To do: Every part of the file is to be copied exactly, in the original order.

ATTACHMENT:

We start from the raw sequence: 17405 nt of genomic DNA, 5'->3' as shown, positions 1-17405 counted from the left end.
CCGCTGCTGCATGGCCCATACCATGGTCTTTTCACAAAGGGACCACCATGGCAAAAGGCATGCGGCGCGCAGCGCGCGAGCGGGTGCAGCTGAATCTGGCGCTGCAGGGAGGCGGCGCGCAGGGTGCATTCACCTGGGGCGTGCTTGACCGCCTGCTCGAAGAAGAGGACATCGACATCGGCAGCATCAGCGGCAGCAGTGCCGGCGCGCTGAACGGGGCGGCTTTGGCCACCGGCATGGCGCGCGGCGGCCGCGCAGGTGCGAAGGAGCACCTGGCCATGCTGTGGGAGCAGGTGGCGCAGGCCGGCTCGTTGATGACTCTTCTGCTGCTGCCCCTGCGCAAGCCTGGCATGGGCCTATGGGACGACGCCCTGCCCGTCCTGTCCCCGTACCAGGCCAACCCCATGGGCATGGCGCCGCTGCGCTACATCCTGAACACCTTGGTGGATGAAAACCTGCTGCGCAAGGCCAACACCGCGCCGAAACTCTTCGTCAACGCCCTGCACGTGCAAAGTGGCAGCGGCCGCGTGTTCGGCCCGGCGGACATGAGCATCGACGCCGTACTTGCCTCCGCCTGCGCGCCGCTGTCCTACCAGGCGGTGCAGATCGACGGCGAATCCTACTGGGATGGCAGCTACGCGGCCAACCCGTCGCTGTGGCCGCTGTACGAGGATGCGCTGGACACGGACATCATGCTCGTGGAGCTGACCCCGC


We start from the raw sequence: 17405 nt of genomic DNA, 5'->3' as shown, positions 1-17405 counted from the left end.
CCGCTGCTGCATGGCCCATACCATGGTCTTTTCACAAAGGGACCACCATGGCAAAAGGCATGCGGCGCGCAGCGCGCGAGCGGGTGCAGCTGAATCTGGCGCTGCAGGGAGGCGGCGCGCAGGGTGCATTCACCTGGGGCGTGCTTGACCGCCTGCTCGAAGAAGAGGACATCGACATCGGCAGCATCAGCGGCAGCAGTGCCGGCGCGCTGAACGGGGCGGCTTTGGCCACCGGCATGGCGCGCGGCGGCCGCGCAGGTGCGAAGGAGCACCTGGCCATGCTGTGGGAGCAGGTGGCGCAGGCCGGCTCGTTGATGACTCTTCTGCTGCTGCCCCTGCGCAAGCCTGGCATGGGCCTATGGGACGACGCCCTGCCCGTCCTGTCCCCGTACCAGGCCAACCCCATGGGCATGGCGCCGCTGCGCTACATCCTGAACACCTTGGTGGATGAAAACCTGCTGCGCAAGGCCAACACCGCGCCGAAACTCTTCGTCAACGCCCTGCACGTGCAAAGTGGCAGCGGCCGCGTGTTCGGCCCGGCGGACATGAGCATCGACGCCGTACTTGCCTCCGCCTGCGCGCCGCTGTCCTACCAGGCGGTGCAGATCGACGGCGAATCCTACTGGGATGGCAGCTACGCGGCCAACCCGTCGCTGTGGCCGCTGTACGAGGATGCGCTGGACACGGACATCATGCTCGTGGAGCTGACCCCGC